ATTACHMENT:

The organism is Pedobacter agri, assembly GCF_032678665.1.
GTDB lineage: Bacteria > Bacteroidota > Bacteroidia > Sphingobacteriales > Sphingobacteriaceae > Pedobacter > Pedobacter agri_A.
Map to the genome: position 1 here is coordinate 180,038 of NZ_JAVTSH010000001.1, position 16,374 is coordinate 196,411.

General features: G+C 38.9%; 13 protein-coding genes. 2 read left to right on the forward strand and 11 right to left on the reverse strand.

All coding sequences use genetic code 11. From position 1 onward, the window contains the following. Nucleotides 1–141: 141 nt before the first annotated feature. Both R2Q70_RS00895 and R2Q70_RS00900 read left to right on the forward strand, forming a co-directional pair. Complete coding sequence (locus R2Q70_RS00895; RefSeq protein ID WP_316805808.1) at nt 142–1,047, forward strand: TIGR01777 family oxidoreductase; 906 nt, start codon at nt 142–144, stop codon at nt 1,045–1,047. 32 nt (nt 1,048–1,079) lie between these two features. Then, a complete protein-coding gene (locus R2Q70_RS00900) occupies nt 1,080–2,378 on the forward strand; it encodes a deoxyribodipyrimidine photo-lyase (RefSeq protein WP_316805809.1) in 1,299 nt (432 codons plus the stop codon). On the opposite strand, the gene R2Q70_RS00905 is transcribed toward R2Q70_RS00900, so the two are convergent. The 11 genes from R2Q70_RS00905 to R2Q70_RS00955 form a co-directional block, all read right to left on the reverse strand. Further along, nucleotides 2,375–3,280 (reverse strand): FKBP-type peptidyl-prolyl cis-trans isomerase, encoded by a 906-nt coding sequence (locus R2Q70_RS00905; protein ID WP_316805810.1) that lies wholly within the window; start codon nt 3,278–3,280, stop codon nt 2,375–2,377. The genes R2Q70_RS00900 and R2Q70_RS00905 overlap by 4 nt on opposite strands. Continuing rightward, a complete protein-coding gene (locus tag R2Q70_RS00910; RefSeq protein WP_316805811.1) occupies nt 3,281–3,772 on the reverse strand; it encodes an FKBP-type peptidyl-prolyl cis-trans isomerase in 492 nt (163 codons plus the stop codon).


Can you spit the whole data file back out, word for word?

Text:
The organism is Pedobacter agri, assembly GCF_032678665.1.
GTDB lineage: Bacteria > Bacteroidota > Bacteroidia > Sphingobacteriales > Sphingobacteriaceae > Pedobacter > Pedobacter agri_A.
Map to the genome: position 1 here is coordinate 180,038 of NZ_JAVTSH010000001.1, position 16,374 is coordinate 196,411.

General features: G+C 38.9%; 13 protein-coding genes. 2 read left to right on the forward strand and 11 right to left on the reverse strand.

All coding sequences use genetic code 11. From position 1 onward, the window contains the following. Nucleotides 1–141: 141 nt before the first annotated feature. Both R2Q70_RS00895 and R2Q70_RS00900 read left to right on the forward strand, forming a co-directional pair. Complete coding sequence (locus R2Q70_RS00895; RefSeq protein ID WP_316805808.1) at nt 142–1,047, forward strand: TIGR01777 family oxidoreductase; 906 nt, start codon at nt 142–144, stop codon at nt 1,045–1,047. 32 nt (nt 1,048–1,079) lie between these two features. Then, a complete protein-coding gene (locus R2Q70_RS00900) occupies nt 1,080–2,378 on the forward strand; it encodes a deoxyribodipyrimidine photo-lyase (RefSeq protein WP_316805809.1) in 1,299 nt (432 codons plus the stop codon). On the opposite strand, the gene R2Q70_RS00905 is transcribed toward R2Q70_RS00900, so the two are convergent. The 11 genes from R2Q70_RS00905 to R2Q70_RS00955 form a co-directional block, all read right to left on the reverse strand. Further along, nucleotides 2,375–3,280 (reverse strand): FKBP-type peptidyl-prolyl cis-trans isomerase, encoded by a 906-nt coding sequence (locus R2Q70_RS00905; protein ID WP_316805810.1) that lies wholly within the window; start codon nt 3,278–3,280, stop codon nt 2,375–2,377. The genes R2Q70_RS00900 and R2Q70_RS00905 overlap by 4 nt on opposite strands. Continuing rightward, a complete protein-coding gene (locus tag R2Q70_RS00910; RefSeq protein WP_316805811.1) occupies nt 3,281–3,772 on the reverse strand; it encodes an FKBP-type peptidyl-prolyl cis-trans isomerase in 492 nt (163 codons plus the stop codon).